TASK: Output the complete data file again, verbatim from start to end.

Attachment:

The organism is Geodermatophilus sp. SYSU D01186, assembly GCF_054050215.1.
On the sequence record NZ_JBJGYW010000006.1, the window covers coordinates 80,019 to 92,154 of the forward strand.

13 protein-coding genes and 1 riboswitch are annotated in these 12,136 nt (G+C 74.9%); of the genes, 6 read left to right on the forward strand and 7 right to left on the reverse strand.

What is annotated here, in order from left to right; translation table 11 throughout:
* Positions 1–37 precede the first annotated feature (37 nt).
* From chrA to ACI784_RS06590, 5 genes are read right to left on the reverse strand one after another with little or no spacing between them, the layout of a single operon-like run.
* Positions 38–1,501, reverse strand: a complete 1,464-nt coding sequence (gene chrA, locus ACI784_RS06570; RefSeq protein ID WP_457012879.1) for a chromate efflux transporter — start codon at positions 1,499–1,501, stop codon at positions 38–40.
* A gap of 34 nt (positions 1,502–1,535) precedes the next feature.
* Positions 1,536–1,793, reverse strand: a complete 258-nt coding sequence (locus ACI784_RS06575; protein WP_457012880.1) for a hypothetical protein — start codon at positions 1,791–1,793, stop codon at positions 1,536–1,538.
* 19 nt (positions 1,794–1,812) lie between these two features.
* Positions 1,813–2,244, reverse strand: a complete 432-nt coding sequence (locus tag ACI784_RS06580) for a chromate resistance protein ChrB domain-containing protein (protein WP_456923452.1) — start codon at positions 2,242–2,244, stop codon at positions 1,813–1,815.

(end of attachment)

The organism is Geodermatophilus sp. SYSU D01186, assembly GCF_054050215.1.
On the sequence record NZ_JBJGYW010000006.1, the window covers coordinates 80,019 to 92,154 of the forward strand.

13 protein-coding genes and 1 riboswitch are annotated in these 12,136 nt (G+C 74.9%); of the genes, 6 read left to right on the forward strand and 7 right to left on the reverse strand.

What is annotated here, in order from left to right; translation table 11 throughout:
* Positions 1–37 precede the first annotated feature (37 nt).
* From chrA to ACI784_RS06590, 5 genes are read right to left on the reverse strand one after another with little or no spacing between them, the layout of a single operon-like run.
* Positions 38–1,501, reverse strand: a complete 1,464-nt coding sequence (gene chrA, locus ACI784_RS06570; RefSeq protein ID WP_457012879.1) for a chromate efflux transporter — start codon at positions 1,499–1,501, stop codon at positions 38–40.
* A gap of 34 nt (positions 1,502–1,535) precedes the next feature.
* Positions 1,536–1,793, reverse strand: a complete 258-nt coding sequence (locus ACI784_RS06575; protein WP_457012880.1) for a hypothetical protein — start codon at positions 1,791–1,793, stop codon at positions 1,536–1,538.
* 19 nt (positions 1,794–1,812) lie between these two features.
* Positions 1,813–2,244, reverse strand: a complete 432-nt coding sequence (locus tag ACI784_RS06580) for a chromate resistance protein ChrB domain-containing protein (protein WP_456923452.1) — start codon at positions 2,242–2,244, stop codon at positions 1,813–1,815.